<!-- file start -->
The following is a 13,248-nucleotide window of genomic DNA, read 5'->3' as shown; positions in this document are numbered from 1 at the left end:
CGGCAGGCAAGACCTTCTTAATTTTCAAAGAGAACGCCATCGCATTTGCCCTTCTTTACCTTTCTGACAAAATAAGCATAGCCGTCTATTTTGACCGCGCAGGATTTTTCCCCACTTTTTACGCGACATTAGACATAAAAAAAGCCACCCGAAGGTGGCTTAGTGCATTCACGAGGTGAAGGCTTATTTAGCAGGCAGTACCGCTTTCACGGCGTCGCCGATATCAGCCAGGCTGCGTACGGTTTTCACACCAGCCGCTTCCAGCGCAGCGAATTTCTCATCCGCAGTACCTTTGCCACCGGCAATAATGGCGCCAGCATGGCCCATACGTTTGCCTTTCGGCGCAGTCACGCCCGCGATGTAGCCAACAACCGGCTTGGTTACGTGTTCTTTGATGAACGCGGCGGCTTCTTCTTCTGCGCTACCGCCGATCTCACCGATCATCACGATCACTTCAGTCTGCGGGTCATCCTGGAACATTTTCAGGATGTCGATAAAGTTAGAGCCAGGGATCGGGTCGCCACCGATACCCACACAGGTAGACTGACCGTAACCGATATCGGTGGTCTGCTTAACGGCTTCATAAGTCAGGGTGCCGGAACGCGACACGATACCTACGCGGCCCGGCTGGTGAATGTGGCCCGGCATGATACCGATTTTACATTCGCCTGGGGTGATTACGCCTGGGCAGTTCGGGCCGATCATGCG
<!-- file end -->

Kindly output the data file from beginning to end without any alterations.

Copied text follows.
The following is a 13,248-nucleotide window of genomic DNA, read 5'->3' as shown; positions in this document are numbered from 1 at the left end:
CGGCAGGCAAGACCTTCTTAATTTTCAAAGAGAACGCCATCGCATTTGCCCTTCTTTACCTTTCTGACAAAATAAGCATAGCCGTCTATTTTGACCGCGCAGGATTTTTCCCCACTTTTTACGCGACATTAGACATAAAAAAAGCCACCCGAAGGTGGCTTAGTGCATTCACGAGGTGAAGGCTTATTTAGCAGGCAGTACCGCTTTCACGGCGTCGCCGATATCAGCCAGGCTGCGTACGGTTTTCACACCAGCCGCTTCCAGCGCAGCGAATTTCTCATCCGCAGTACCTTTGCCACCGGCAATAATGGCGCCAGCATGGCCCATACGTTTGCCTTTCGGCGCAGTCACGCCCGCGATGTAGCCAACAACCGGCTTGGTTACGTGTTCTTTGATGAACGCGGCGGCTTCTTCTTCTGCGCTACCGCCGATCTCACCGATCATCACGATCACTTCAGTCTGCGGGTCATCCTGGAACATTTTCAGGATGTCGATAAAGTTAGAGCCAGGGATCGGGTCGCCACCGATACCCACACAGGTAGACTGACCGTAACCGATATCGGTGGTCTGCTTAACGGCTTCATAAGTCAGGGTGCCGGAACGCGACACGATACCTACGCGGCCCGGCTGGTGAATGTGGCCCGGCATGATACCGATTTTACATTCGCCTGGGGTGATTACGCCTGGGCAGTTCGGGCCGATCATGCG